My thoughts, comments, advice.
So, I’ve shared with you the responses that I’ve got from the survey. I hope it was as interesting for you as it was for me. It definitely helped me to see things from a different perspective.
Before I sign off, I do want to share some thoughts or comments about some of the challenges fresh graduates face in the job market. After all, I’m a fresh graduate myself. Considering the fact that I’ve just recently completed my Master’s studies and am now on the job market myself, I do understand where they come from and the challenges fresh graduates face, since I am facing some of these myself.
A short background of myself for people who might not know me and am reading this blog for the first time. I’m 25yo. I graduated with my BBA in Actuarial Science in 2017 and am graduating with my MA Education in November 2019. Yes, I completely jumped fields from Actuarial Science to Higher Education. It was the best decision of my life because I realized that working with students is a far more fulfilling job that suits my skills and personality.
Being open to all the different possibilities.
One thing I would say is that fresh graduates need to be open to different opportunities. The world is a huge oyster and sometimes (or most of the time), you might not work in the same area that you went to school for. And sometimes, life takes you to places that you’ve never even considered in the first place.
Finding a job outside of your degree is and should not be frowned upon. People do it all the time. And why shouldn’t you? The world is constantly changing and evolving, and you need to change along with it. Think about the skills you’ve developed throughout your studies and how you can use it in other fields.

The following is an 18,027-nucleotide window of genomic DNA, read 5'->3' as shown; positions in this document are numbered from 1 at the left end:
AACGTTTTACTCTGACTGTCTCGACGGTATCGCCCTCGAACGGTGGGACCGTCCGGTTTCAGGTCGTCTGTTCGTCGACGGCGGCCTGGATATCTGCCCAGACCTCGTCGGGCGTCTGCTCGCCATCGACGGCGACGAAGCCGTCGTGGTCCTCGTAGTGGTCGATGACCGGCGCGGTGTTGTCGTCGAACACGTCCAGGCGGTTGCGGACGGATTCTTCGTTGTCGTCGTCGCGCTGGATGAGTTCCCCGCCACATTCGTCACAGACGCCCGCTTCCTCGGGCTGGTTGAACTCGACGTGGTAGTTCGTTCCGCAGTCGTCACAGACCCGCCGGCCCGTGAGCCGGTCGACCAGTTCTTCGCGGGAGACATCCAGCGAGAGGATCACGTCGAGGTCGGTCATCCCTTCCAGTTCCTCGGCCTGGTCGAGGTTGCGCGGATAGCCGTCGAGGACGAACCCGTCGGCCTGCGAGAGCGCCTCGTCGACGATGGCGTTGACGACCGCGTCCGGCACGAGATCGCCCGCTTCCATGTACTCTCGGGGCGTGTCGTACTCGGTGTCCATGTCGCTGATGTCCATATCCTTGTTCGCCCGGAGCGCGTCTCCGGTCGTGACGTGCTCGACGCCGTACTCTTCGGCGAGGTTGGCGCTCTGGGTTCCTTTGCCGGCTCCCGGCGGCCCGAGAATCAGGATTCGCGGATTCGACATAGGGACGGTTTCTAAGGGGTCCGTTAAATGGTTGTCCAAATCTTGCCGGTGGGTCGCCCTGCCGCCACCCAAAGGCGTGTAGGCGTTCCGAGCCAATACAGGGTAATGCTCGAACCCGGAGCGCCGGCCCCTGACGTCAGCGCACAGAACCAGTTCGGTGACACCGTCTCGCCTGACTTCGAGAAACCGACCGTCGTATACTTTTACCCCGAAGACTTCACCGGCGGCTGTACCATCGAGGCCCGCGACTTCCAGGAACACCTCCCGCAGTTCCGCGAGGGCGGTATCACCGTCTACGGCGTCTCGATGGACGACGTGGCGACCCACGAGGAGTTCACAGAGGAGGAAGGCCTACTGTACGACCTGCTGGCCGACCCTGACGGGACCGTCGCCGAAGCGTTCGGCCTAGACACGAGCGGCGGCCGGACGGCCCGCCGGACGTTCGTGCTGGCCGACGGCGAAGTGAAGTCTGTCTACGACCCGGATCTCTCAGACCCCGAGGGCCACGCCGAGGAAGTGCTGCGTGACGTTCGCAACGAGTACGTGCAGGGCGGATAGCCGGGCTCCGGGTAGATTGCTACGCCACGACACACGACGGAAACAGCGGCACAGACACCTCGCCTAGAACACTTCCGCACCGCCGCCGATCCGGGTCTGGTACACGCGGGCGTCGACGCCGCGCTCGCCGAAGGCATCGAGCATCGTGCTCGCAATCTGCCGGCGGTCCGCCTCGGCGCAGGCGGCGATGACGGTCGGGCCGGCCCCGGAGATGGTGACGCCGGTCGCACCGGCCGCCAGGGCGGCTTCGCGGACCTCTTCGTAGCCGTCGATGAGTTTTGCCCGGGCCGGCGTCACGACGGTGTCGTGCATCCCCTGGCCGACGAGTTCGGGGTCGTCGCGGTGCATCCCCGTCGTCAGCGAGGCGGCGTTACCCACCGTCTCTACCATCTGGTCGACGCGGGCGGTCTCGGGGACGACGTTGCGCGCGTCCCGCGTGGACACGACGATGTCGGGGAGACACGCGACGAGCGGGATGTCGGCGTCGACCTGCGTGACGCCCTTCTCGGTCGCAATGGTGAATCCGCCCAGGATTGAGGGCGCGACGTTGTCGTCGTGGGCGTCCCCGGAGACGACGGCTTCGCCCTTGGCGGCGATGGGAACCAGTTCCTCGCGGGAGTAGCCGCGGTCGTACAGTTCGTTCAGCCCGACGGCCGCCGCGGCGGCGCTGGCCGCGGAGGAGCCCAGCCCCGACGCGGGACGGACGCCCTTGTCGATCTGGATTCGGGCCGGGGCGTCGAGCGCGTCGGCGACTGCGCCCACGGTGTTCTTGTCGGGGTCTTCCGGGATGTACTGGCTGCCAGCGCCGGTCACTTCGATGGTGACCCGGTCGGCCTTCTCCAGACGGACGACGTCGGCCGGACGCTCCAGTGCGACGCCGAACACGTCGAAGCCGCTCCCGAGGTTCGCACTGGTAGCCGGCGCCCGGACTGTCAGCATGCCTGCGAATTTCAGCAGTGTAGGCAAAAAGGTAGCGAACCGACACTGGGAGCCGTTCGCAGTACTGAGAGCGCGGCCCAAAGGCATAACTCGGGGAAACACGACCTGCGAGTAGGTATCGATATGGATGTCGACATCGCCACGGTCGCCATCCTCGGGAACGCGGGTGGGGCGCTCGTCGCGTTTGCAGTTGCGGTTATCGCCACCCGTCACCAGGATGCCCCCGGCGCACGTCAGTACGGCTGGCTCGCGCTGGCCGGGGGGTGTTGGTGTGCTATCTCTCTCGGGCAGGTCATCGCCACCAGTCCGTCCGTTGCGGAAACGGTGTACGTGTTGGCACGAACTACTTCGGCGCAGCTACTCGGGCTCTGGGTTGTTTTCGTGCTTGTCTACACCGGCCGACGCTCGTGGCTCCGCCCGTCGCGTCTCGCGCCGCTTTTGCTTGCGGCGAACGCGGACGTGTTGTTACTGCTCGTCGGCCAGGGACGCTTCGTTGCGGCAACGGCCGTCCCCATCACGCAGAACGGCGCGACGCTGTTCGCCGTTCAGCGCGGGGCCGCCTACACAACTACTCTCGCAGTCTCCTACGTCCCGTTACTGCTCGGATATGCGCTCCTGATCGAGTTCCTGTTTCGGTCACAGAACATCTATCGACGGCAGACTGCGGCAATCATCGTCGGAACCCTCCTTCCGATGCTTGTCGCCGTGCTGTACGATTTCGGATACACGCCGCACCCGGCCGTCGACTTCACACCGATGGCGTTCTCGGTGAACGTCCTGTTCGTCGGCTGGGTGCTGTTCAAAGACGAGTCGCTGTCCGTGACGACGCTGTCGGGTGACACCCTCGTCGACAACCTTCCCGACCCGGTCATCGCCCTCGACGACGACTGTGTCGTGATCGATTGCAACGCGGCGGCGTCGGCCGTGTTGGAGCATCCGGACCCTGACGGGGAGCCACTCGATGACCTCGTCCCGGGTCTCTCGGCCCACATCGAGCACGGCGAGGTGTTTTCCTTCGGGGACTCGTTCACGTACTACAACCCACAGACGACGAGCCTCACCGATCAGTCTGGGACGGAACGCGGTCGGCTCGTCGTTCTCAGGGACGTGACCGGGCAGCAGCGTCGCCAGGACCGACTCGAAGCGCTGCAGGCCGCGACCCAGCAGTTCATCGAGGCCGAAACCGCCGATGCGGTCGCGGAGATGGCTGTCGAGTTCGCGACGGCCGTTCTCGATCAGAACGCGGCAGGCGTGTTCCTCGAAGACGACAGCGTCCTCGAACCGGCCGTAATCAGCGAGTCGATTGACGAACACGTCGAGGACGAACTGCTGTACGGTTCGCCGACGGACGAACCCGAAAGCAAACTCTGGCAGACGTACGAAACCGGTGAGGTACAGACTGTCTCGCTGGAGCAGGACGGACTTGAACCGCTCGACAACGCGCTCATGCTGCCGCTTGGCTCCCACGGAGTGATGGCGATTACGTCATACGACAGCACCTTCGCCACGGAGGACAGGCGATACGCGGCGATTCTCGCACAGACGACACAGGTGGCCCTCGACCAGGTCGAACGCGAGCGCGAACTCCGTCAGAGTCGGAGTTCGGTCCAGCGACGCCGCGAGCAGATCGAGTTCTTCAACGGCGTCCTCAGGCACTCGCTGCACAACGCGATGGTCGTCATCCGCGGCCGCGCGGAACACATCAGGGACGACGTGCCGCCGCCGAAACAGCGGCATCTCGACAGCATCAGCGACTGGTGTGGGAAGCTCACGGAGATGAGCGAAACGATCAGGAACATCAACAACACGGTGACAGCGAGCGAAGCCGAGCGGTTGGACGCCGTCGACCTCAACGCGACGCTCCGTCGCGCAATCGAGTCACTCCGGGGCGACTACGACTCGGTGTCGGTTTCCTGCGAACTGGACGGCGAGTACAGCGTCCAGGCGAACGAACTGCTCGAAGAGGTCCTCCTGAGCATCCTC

If you’ve been trying to get a suitable job in your industry but failed to do so, don’t fret. Be open to looking outside your field. Talk to a careers advisor at your university. Find out what skills you have (and need to develop) and look for opportunities where you can grow. It may be that you can find a temporary job/internship elsewhere while polishing the skills you need for your desired job.
And when you’re applying for jobs, don’t just depend on one way to apply for jobs. Venture out, look at the different websites and portals to look for opportunities. Use any or all of them: Jobstreet, Monster, MyStarJobs, Glassdoor, LinkedIn, Wobb, MauKerja, DuitDoIt, Graduan, or StartUpJobs. Focus on making your application stand out. Put in the extra effort to send quality applications, tailoring your resume to each job application instead of blindly sending the same resume to 100’s of employers.
Invest in yourself and your future.
Sometimes, we forget to spend time and invest in ourselves. Especially when we’re at university, where there are a lot of opportunities for you to gain some experience. You could work part-time while studying or opt to have an internship or two during the semester break. One could join a student club or volunteer and build your skills. You can also attend different industrial events or employers networking sessions through your university’s career services.
All of these are investments for our future. We might think that it’s nothing big, it’s just a small volunteer program. It’s just a short three-hour networking session with an employer I may not even apply for. But we fail to realize how all the small little things define who we are and what we fight for.
For instance, I’ve done a lot of volunteer work with high school students/SPM leavers through my Projek Inspirasi. Back then, I didn’t know that it would be useful. I considered it to be my ‘side hobby’, something I do for fun. But looking back, those opportunities fueled my passion and motivation and are the reason why I pursued a career in higher education.
Break free of the no job/no experience loop.